Redefining Health

To fix our situation, we need to start at the beginning: with the definition of health. We think of health as the state without disease. The natural state. We are either healthy or unhealthy. But this is too simplistic a notion. Health is dynamic and a continuum, not black and white. From year to year, from month to month, even day to day, our health fluctuates. Some days we are more healthy, other days less healthy. The key to our health is that what we do on one day affects how healthy we are a month or a year or several years later (excluding some conditions or baseline states with genetic predisposition).

Facing our Health Challenges

Thus, our first challenge to overcome is in how we think about health. Health doesn’t happen to us out of the blue. It is often due to an accumulation of environmental factors, many of which we can control. We already know this, or we would not be using digital apps and devices to help ourselves. (Clearly, genetic factors and accidental traumas are outside our control.) The whole healthcare system should be designed around this reality.

Our second challenge is that we have no one place where we can address our health issues. Healthcare is siloed to an almost crippling extent. This design is inefficient, ineffective and costly. We have known for decades that siloes raise the cost of our care, and in key settings like cancer are piloting methods as well as ways in the community to address them. When we are healthy (in our current interpretation of the word), we don't interact with our healthcare system to any substantial extent. Maybe we have an annual physical. More often we don't even do that.

After our health breaks downs, we involve a variety of companies, many with conflicting priorities. This could include a healthcare provider, an insurer, a manufacturer of therapies (maybe of more than one therapy such as a device maker, a medication developer, a nutritionist, a physical therapist, etc). Most of these are separate interactions because of the siloed nature of healthcare.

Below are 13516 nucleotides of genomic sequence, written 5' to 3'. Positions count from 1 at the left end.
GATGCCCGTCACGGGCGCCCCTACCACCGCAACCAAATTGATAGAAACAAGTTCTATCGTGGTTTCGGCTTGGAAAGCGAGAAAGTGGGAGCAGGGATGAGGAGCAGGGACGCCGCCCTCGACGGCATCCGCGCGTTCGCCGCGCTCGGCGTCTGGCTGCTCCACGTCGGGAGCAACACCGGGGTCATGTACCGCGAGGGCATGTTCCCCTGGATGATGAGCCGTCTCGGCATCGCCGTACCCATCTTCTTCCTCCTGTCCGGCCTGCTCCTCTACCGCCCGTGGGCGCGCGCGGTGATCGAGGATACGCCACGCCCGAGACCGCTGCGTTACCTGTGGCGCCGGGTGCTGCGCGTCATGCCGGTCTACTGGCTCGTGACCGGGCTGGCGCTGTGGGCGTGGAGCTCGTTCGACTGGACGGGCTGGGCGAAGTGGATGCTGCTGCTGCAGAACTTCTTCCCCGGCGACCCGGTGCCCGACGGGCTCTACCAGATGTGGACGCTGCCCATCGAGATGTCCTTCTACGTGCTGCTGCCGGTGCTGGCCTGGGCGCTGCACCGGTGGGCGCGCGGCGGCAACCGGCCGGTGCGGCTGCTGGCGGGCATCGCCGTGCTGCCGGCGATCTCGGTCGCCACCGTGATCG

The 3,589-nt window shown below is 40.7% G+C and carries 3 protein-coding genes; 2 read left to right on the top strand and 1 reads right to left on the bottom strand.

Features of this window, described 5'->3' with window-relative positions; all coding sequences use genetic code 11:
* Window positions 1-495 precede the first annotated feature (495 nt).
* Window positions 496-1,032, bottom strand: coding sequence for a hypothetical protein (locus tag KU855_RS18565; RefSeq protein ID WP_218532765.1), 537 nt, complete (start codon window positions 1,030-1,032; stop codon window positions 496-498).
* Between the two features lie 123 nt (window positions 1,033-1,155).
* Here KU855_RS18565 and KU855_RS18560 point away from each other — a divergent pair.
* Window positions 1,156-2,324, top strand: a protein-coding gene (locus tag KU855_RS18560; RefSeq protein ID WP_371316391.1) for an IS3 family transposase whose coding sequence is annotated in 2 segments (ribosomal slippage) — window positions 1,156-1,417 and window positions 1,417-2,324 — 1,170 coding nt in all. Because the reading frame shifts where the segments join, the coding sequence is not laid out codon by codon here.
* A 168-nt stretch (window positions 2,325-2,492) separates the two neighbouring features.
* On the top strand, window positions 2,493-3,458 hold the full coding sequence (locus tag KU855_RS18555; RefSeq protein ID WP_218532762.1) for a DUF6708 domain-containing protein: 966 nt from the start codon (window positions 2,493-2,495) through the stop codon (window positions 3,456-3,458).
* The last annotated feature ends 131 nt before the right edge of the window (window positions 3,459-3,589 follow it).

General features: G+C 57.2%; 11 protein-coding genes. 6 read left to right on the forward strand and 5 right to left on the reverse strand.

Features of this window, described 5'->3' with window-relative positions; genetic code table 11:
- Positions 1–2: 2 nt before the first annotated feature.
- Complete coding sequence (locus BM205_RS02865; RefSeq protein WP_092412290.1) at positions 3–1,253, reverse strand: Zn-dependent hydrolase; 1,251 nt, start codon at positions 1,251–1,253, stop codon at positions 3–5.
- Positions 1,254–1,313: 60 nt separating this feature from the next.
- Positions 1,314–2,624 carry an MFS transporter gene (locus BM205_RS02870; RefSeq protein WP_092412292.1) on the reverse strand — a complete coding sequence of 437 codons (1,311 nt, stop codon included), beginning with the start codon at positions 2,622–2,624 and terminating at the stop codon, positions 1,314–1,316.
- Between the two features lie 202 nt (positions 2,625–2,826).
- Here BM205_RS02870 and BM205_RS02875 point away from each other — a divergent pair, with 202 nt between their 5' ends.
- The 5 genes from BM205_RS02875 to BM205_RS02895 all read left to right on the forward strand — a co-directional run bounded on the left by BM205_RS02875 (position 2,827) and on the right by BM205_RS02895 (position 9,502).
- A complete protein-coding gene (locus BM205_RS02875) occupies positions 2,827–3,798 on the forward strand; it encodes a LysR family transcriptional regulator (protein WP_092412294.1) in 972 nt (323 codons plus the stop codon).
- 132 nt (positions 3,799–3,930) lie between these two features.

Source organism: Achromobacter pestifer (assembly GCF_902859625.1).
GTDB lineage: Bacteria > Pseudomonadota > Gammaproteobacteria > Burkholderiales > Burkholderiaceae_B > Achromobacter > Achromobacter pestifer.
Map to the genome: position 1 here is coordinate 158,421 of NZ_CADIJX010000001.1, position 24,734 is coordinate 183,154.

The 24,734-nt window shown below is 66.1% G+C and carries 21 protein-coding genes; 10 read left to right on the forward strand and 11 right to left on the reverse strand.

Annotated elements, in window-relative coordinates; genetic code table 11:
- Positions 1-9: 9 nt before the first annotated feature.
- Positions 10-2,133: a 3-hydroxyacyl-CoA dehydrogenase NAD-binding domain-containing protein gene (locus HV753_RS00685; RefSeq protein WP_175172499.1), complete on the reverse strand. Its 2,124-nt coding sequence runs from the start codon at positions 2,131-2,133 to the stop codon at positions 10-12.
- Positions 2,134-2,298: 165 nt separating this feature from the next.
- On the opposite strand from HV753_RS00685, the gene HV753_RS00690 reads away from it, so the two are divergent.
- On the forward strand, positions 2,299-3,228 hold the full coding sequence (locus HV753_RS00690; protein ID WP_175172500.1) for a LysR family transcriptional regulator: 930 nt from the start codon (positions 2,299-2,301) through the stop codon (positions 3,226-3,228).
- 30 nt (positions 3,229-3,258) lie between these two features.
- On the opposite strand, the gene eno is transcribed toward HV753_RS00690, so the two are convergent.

This is the Fractured Health world we now live in.

Joining a New World of Total Health

Imagine a holistic world where companies collaborated with each other and policy makers to cut costs and improve speed and effectiveness by addressing a continuum of healthcare with the objective of health from birth to death. Imagine a single point of interaction with all stakeholders working with you, supporting you, to have the best health you could throughout your life. Imagine a radical, innovative world of Total Health.

Through innovation solutions developed through multi-industry collaborative, mission-focused action, we can work together to make the world healthier.

[Related: Calling All Women: The Disparity in Researchers Dedicated to Women's Health]

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Candice M Hughes, PhD, MBA, is a strategy and management consultant for pharmaceutical/biotech firms via her firm Hughes BioPharma Advisers and is a serial entrepreneur. Her newest venture is a mission-focused action tank, the Total Health Consortium. She is author of the Small Business Rocket Fuel series. @candicemhughes Image: DepositPhoto.com, 6868377, alexraths.